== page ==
The Museum is on the northern shore of the Outaouais River in Quebec immediately opposite the Parliamentary Buildings / Library, West of the Alexander Bridge of ramp.
Faces Major Hill and the Top of the National Art Gallery.
The Architect of the Museum is Douglas Cardinal, a beautifully designed complex for visitors and staff. more information from the Civilisation Website or do a full Virtual tour of the Museum before you visit
Membership to this museum allows you entry to the Civlisation and War Museum at Le Breton and vis versa.
The Sparks Street Mall was created in 1966, making it the first permanent pedestrian mall in North America. Sparks Street is a major east-west street one block south of Parliament Hill in downtown Ottawa. The stretch of the street that comprises the pedestrian mall runs between Elgin Street to the east and Kent Street to the west.
The mall is adorned with sculptures and other works or art, rock gardens, fountains, and trees. During the summer months, two outdoor cafes provide a relaxing place to get a snack or drink and to people-watch. Each summer, it hosts the Sparks Street International Chicken & Rib Cook-Off in late June and the Ottawa International Busker Festival in August.
Unfortunately, many of the shops that formerly lined the pedestrian mall have gone out of business, and the spaces have been taken up by government offices and agencies. The reasons for the decline in shopping activity along the mall include difficult access and competition from the nearby Rideau Centre shopping mall and the By Ward Market.
Opened in 1994, the CN Tower's glass floor has become a popular attraction for those who do not have a fear of heights. Anyone brave enough to stand on the glass floor has a view 1,122 feet (342 meters) straight down.
The glass floor is comprised of 256 square feet (24 square meters) of glass panels each with a dimension of 42 inches by 50 inches (107 by 127 centimeters). The panels are almost three inches (eight centimeters) thick and contain four layers which include a three-sixteenth-inch (half-centimeter) scuff plate that is replaced every year, two half-inch (one-centimeter) layers of clear tempered glass laminated together, a one-inch (three-centimeter) layer of air for insulation, and a second layer of two half-inch (one-centimeter) layers of clear tempered glass laminated together. Altogether, the glass floor was designed to be five time stronger than the required weight-bearing standards for commercial floors and can withstand forces of 85,000 pounds per square inch (5,978 kilograms per square centimeter). It is said that the glass is strong enough to hold 14 hippopotamuses.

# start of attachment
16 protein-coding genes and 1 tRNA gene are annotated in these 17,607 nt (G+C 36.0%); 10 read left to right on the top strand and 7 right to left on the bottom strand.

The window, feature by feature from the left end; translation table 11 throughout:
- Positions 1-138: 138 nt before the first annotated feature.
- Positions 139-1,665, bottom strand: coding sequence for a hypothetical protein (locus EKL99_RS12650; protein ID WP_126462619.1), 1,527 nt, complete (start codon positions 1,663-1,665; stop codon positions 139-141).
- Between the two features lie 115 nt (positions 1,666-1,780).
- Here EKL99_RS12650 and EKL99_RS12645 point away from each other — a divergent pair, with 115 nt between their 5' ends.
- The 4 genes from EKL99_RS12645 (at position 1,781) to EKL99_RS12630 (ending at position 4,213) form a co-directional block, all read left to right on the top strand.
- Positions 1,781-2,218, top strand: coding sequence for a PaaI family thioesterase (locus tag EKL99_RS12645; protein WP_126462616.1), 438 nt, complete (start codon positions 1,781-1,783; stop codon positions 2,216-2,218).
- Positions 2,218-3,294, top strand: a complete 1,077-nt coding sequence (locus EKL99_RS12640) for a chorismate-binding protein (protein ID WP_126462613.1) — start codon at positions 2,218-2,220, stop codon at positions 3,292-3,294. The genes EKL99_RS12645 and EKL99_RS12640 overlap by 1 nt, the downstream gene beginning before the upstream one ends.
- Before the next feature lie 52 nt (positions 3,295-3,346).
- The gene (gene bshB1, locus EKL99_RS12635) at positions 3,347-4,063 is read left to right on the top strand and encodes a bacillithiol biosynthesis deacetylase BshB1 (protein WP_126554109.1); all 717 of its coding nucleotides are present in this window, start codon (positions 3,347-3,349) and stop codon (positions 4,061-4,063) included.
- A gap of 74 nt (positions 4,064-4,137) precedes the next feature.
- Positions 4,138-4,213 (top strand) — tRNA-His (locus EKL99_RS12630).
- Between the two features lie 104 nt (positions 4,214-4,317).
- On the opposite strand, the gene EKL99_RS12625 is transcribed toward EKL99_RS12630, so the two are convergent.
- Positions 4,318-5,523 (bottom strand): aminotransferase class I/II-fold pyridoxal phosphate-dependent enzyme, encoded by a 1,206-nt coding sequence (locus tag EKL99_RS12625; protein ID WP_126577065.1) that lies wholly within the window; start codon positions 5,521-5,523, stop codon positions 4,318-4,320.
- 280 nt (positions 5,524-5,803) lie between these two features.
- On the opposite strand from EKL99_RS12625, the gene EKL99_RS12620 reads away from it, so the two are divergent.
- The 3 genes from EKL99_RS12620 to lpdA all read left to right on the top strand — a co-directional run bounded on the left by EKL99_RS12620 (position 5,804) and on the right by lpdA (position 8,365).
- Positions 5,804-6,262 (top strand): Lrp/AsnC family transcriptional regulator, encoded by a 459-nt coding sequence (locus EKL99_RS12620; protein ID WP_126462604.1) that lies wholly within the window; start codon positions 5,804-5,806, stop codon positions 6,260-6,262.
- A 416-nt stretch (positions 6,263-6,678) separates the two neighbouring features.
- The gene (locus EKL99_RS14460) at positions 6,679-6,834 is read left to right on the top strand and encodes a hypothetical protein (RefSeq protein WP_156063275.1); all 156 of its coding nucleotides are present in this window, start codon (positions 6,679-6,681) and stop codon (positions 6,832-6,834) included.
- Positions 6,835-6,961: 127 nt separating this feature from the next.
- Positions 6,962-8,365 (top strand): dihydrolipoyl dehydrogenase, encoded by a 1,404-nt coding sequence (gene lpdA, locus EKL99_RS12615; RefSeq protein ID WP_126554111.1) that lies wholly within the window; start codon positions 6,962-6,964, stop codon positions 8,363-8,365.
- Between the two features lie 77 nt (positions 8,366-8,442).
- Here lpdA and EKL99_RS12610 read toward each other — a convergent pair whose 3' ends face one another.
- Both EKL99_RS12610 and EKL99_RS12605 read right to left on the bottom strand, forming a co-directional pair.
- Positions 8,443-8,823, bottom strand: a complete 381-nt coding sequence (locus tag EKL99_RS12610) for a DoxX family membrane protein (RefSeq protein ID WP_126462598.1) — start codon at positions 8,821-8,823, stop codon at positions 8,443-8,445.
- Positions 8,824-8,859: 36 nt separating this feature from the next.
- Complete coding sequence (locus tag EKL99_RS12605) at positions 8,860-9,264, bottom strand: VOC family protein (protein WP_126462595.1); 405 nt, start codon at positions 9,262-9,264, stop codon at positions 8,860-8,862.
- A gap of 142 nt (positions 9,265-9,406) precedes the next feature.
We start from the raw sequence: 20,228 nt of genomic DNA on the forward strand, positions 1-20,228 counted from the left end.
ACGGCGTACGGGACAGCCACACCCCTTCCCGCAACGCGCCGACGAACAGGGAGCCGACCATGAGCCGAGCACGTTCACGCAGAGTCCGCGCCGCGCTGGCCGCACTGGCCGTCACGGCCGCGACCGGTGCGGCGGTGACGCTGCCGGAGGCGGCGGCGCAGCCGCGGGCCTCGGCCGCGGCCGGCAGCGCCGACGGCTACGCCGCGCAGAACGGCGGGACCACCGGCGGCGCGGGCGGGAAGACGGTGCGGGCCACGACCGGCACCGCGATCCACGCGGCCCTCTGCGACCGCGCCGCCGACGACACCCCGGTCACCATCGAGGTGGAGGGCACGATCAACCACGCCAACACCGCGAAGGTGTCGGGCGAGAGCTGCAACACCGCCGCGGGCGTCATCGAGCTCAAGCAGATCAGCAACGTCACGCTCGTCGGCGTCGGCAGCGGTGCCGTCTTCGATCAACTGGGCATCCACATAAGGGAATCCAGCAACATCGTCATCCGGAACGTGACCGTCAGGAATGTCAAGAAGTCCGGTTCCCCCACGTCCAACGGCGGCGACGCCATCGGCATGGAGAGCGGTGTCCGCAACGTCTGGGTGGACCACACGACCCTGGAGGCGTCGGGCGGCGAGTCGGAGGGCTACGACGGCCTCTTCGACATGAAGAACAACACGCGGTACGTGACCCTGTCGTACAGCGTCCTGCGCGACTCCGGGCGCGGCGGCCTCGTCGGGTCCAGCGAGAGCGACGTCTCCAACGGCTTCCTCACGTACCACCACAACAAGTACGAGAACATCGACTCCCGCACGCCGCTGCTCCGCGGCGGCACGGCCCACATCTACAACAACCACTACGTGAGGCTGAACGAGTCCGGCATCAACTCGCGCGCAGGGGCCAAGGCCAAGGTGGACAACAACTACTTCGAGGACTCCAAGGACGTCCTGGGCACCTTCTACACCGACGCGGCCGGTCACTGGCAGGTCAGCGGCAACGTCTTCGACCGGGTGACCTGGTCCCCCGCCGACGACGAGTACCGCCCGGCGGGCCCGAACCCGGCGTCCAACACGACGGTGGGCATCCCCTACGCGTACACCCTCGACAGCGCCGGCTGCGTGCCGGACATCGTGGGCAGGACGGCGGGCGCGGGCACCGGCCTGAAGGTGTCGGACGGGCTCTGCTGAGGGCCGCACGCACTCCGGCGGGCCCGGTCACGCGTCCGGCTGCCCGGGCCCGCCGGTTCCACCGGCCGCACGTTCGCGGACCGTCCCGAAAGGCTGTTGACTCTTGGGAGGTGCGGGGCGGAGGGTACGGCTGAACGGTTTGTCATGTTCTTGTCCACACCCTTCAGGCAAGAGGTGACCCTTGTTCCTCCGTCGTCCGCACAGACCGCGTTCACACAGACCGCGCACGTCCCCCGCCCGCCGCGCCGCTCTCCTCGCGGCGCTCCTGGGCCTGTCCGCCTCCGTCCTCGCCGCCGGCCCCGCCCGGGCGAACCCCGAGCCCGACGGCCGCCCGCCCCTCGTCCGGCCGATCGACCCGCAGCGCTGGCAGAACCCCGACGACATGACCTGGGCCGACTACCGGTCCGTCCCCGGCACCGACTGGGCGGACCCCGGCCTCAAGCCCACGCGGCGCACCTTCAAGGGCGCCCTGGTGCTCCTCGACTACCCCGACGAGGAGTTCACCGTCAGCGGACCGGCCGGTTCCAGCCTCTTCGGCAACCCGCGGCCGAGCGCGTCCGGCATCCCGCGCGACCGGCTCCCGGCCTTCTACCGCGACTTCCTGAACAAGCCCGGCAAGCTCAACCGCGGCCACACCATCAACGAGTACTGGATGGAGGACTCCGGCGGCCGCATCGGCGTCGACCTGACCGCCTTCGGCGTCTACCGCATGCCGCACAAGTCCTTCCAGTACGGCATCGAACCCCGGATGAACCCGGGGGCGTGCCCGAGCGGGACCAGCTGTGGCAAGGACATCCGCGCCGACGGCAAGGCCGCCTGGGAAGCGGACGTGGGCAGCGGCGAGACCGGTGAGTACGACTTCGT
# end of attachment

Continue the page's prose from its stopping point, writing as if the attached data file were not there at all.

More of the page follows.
The Centennial Flame is located on Parliament Hill, in front of the Centre Block. It was first lit by then-Prime Minister Lester Pearson on New Year's Eve in 1966 to mark 100 years of the Canadian Confederation. Intended to be a temporary monument, it was spared from demolition by strong public support.
The flame is fuelled by natural gas. Contrary to popular belief, this is not an eternal flame. It has been turned off due to severe weather, and even during large-scale protests that occurred in front of the Centre Block. The flame is part of a fountain whose ledge is ringed by metal coats-of-arms for 12 of the Canadian provinces and territories. (There is no shield for Nunavut, as the new province was created in 1999). Because the flame is located just above the fountain's flowing water, the fountain never freezes, even in the coldest of temperatures.
Many visitors throw coins into the fountain for luck. A one-year's accumulation of money is collected and awarded to the winner of the annual Centennial Flame Research Award. Begun in 2005, this award is given "to a person with a disability to enable him or her to conduct research and prepare a report on the contributions of one or more Canadians with disabilities to the public life of Canada or the activities of Parliament."
Located just northeast of the Olympic Stadium, the former Olympic Village was built in just one year to house the athletes and team officials during the 1976 Olympic Summer Games. It contains 980 individual apartments that housed a total of 11,000 athletes and team officials.
All these years later the complex is still one of the most distinctive architectural achievements in Montreal. Designed by architect René Lépine of the Montreal-based architectural firm of Groupe Lépine, it consists of two 23-story buildings, each made up of two half-pyramids.
Following the Olympic Games, the Olympic village was converted to rental units. Now called simply The Village, these luxury condominiums are among the most coveted living spaces in Montreal.